The Madras High Court on Tuesday ruled in favour of actor Vijay and stayed the order passed by Justice SM Subramaniam which included highly-critical remarks of the actor and imposed a cost of Rs 1 lakh on him for filing a petition challenging the levy of entry tax on his Rolls Royce car, Live Law reported

Representing the actor, his counsel Senior Advocate Vijay Narayan told the court that Vijay was only challenging the “unjust and derogatory” remarks made by the single judge and not the entry tax demand.

The division bench headed by justices M Duraiswamy and R Hemalatha thus directed Vijay to pay the balance 80% of the tax amount within a week of the issue of the demand challan by the tax department. The actor had previously paid 20% of the tax amount in 2012. 

The division bench also directed the Commercial Tax department to raise the challan within a week in response to the advocate’s request for the same citing that the actor does not want the issue “to be hanging for long.”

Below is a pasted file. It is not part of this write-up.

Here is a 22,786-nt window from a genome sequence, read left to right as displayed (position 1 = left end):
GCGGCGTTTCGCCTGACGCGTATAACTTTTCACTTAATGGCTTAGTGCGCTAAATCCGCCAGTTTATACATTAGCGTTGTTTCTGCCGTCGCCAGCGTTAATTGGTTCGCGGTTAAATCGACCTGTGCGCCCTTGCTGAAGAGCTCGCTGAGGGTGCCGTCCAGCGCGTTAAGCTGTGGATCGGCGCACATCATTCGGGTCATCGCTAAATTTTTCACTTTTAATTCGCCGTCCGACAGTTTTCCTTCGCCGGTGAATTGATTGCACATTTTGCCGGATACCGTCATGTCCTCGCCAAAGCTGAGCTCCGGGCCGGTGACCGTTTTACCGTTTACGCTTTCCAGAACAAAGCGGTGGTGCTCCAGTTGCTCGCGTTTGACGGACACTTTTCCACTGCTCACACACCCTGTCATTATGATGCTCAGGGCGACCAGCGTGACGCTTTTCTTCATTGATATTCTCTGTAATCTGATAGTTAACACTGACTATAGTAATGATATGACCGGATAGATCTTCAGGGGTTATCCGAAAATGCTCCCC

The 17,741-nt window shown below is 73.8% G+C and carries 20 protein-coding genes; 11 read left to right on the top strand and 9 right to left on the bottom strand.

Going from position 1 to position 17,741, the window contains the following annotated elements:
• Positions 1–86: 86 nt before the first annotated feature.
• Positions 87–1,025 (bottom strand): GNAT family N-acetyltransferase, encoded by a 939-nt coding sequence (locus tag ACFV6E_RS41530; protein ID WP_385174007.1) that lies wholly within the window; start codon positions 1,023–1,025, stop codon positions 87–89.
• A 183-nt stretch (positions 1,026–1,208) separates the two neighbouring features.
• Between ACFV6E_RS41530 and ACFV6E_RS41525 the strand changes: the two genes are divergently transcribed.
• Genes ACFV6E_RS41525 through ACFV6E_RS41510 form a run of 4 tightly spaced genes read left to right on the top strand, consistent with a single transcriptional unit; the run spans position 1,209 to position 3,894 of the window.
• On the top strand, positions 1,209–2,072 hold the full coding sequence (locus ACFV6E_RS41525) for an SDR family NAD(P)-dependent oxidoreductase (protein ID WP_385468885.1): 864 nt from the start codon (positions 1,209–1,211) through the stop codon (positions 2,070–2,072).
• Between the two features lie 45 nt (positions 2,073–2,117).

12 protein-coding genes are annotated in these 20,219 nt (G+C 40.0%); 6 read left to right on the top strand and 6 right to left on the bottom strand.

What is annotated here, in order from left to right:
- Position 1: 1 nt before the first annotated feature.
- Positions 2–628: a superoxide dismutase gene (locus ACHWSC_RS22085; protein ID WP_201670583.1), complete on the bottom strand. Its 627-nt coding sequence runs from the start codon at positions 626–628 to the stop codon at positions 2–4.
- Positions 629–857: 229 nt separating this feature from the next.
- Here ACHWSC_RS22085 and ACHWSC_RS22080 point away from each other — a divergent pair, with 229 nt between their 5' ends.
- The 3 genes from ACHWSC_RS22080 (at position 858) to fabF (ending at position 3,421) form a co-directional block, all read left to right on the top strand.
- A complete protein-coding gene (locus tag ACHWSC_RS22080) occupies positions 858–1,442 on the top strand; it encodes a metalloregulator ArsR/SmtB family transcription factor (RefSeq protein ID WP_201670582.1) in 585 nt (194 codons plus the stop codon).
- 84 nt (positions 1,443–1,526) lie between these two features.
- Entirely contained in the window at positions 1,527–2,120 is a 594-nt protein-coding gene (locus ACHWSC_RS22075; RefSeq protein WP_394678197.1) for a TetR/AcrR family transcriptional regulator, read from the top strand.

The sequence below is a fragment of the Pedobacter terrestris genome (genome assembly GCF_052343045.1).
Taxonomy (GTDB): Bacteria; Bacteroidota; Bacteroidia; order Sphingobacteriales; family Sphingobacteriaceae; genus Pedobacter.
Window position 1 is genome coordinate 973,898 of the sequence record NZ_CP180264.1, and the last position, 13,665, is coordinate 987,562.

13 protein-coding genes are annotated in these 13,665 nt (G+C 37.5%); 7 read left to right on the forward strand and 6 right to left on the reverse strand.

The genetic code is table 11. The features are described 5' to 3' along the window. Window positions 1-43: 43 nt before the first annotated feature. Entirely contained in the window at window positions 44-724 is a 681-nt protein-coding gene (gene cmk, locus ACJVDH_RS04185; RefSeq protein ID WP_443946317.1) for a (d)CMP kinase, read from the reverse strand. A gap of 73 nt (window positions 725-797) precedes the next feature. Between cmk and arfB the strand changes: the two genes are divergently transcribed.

On July 13, Justice Subramaniam had imposed a cost of ₹1 lakh on Vijay while dismissing his writ petition seeking tax exemption for his imported Rolls Royce Ghost car and ordered that the money should be paid to Tamil Nadu Chief Minister’s Public Relief Fund.

In his order, the judge had also berated the actor in strong words for filing such a plea and stated that filing a writ petition for avoiding payment of tax can “never be appreciated.”

“The petitioner/actor has large scale fan groups and those fans see the actor as real heroes. In the state of Tamil Nadu, cine heroes rose as rulers of the state and therefore, the people are under the impression that they are real heroes. Thus, they are not expected to behave like a reel hero,” the order further stated.

The counter plea filed by Vijay before the division bench said that such remarks were wholly unjustified and uncalled for. The actor’s counsel noted that the single judge had dismissed other cases involving luxury cars with one-page orders but in Vijay’s case, he had passed adverse remarks which created negative publicity.

The judge had cast aspersions on the actor by labelling him as an anti-national and had cast aspersions on the whole acting community, the advocate further submitted.

The advocate added that when Justice SM Subramaniam’s order was dictated in open court, it was a standard order of dismissal like the ones passed in the other similar cases, but when the judgment copy was uploaded, the petitioner was “shocked” to see the derogatory remarks.